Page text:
How to Prepare Your Properties for Tornado Season
Posted by Tim Smith in Property Management on September 12, 2019
Depending on where you are in the United States, tornado season can run anywhere from early March to late July and beyond – and it’s not unheard of for serious tornadoes to happen outside of tornado season.
If you’re a landlord in a state that gets a lot of tornadoes, it’s important to be prepared. While it is statistically unlikely that your property will be damaged or destroyed, you still need to be ready for the worst-case scenario – and know what to do to prepare for it. In this article, we’ll explore some basic steps you can take to prepare your properties for tornado season.
1. Check Your Insurance Policy and Consider Additional Protections
First things first, you should take another look at your insurance policies for your properties, and make sure that you understand the coverage to which you are entitled. For example, your policy may cover storm damage – but it may not cover lost rent from the time period in which a unit is damaged, and cannot be rented to a tenant.
We recommend that you take a close look at your policies with your insurance agent, and discuss any additional protections or insurance products that may help secure your rental properties during tornado season.
2. Consider Impact-Resistant Windows or Storm Shutters for Your Properties
One of the best investments you can make against tornadoes – as well as other types of storms like derecho windstorms and heavy thunderstorms – is impact windows and storm shutters for your properties.
Impact windows are built out of glass that is resistant to breakage from wind-blown debris. Storm shutters are usually made of metal or wood, and can be closed to cover up exterior windows completely, offering similar protection from debris.
This can help prevent damage to your property from wind and rain. In addition, in severe tornadoes, this may help preserve the roof of your property. Roofs tend to “blow off” when the exterior windows are breached. This causes wind to be forced into the home and upwards – and this change in pressure lifts the roof off and destroys it.
3. Trim Damaged or Dangerous Trees and Branches
As a precautionary measure, you may also want to trim trees and branches that are near your property, and may pose a threat to your windows or roof structure. A heavy branch that is blown into a roof or through a window could damage your property and injure or kill a tenant.
So, before tornado season starts, you should trim any trees that may need it. This will help safeguard your property, and your tenants.
4. Send out Emergency Alerts When There Is a Tornado Warning or Watch
When there is a tornado, you need your tenants to take action to protect your property – and their own safety. We recommend that you use a service like DialMyCalls to send emergency text message alerts to your tenants when there is a tornado warning or watch, instructing them to do things like:
- Close windows and storm shutters (if applicable)
- Close and bolt doors and storm doors
- Get to a safe place away from heavy furniture
- Shut off water and gas lines or circuit breakers to prevent fire and flooding
- Secure all outdoor items that may be loose (grills, toys, lawn equipment)
By alerting your tenants, you can help them make sure they take the right steps to stay safe – and protect your property at the same time.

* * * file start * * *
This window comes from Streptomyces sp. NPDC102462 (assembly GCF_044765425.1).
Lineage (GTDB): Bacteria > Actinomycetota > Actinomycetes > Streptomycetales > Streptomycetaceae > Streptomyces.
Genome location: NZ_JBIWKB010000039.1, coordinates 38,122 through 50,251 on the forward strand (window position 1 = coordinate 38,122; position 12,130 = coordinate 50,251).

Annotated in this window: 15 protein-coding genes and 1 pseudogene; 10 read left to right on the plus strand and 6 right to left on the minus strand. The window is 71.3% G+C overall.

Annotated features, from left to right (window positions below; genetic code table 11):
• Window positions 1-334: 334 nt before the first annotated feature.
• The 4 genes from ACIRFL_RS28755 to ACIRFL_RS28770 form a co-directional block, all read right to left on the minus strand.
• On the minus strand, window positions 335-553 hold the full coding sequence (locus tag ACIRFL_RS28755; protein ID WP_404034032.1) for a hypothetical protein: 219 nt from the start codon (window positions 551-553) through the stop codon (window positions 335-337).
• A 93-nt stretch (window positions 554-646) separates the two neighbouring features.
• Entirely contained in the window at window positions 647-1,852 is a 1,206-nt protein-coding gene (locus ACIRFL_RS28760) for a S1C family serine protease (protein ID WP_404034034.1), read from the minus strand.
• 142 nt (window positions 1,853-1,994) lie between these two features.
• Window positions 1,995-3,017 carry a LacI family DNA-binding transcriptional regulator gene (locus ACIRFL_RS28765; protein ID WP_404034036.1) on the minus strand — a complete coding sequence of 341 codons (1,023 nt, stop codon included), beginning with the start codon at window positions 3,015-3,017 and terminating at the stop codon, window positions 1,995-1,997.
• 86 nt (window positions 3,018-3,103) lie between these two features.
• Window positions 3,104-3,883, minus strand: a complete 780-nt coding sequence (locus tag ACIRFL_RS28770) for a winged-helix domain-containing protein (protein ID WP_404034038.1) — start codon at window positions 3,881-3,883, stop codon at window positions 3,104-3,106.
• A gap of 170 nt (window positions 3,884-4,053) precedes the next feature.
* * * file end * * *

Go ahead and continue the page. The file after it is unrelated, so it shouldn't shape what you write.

5. Document The Condition Of Your Property For Insurance Purposes
Before tornado season, we highly recommend that you take photos of the exterior and interior of your property. Be as thorough and comprehensive as possible, and save these photos, as well as information about where and when they were taken, in a secure location.
This is important because insurance companies will often want to verify the damage that was done by a tornado – and ensure that there was no pre-existing damage that they were not informed about. If you can present them with photos proving the condition of your home, the claims policy will go much more quickly.
In addition, if your rental property is seriously damaged or destroyed by a tornado, you should take photos of the damage as soon as you can, so that you can speed up the insurance claims process.
6. Find Trusted Local Contractors Who Can Help Repair Tornado Damage Quickly
It’s a good idea to have a list of local contractors who you work with often, so that they can help you if you need to repair your property after a tornado damages it. Consider making a list that includes:
- A roofing company
- A plumber
- An electrician
- A water/flood remediation company
- A general contractor
You should not begin repairs until you have gone through the insurance claims process, but having this list on hand will make it easier for you to begin the process once your claim has been approved.
7. Have a Plan for Displaced Renters and Tenants
In most cases, you will be legally responsible for providing shelter to your displaced tenants until your property can be repaired – or until it’s deemed a “total loss.” That means you should have a plan for your tenants, and where they can be sheltered while your property is repaired.
You may also want to work with your insurance company for this. If you have coverage that will cover short-term housing for your renters, they may have a recommended partner or partners who can help provide temporary housing for your tenants until your property has been repaired.
Follow These Tips – And Stay Safe This Tornado Season!
As long as you take the right precautions, you’ll be able to protect both yourself and your tenants in the unlikely event that a tornado destroys or damages your rental property. So think about what you’ve learned in this article, and how it may apply to your rentals – and take steps towards protecting yourself, your property, and your renters.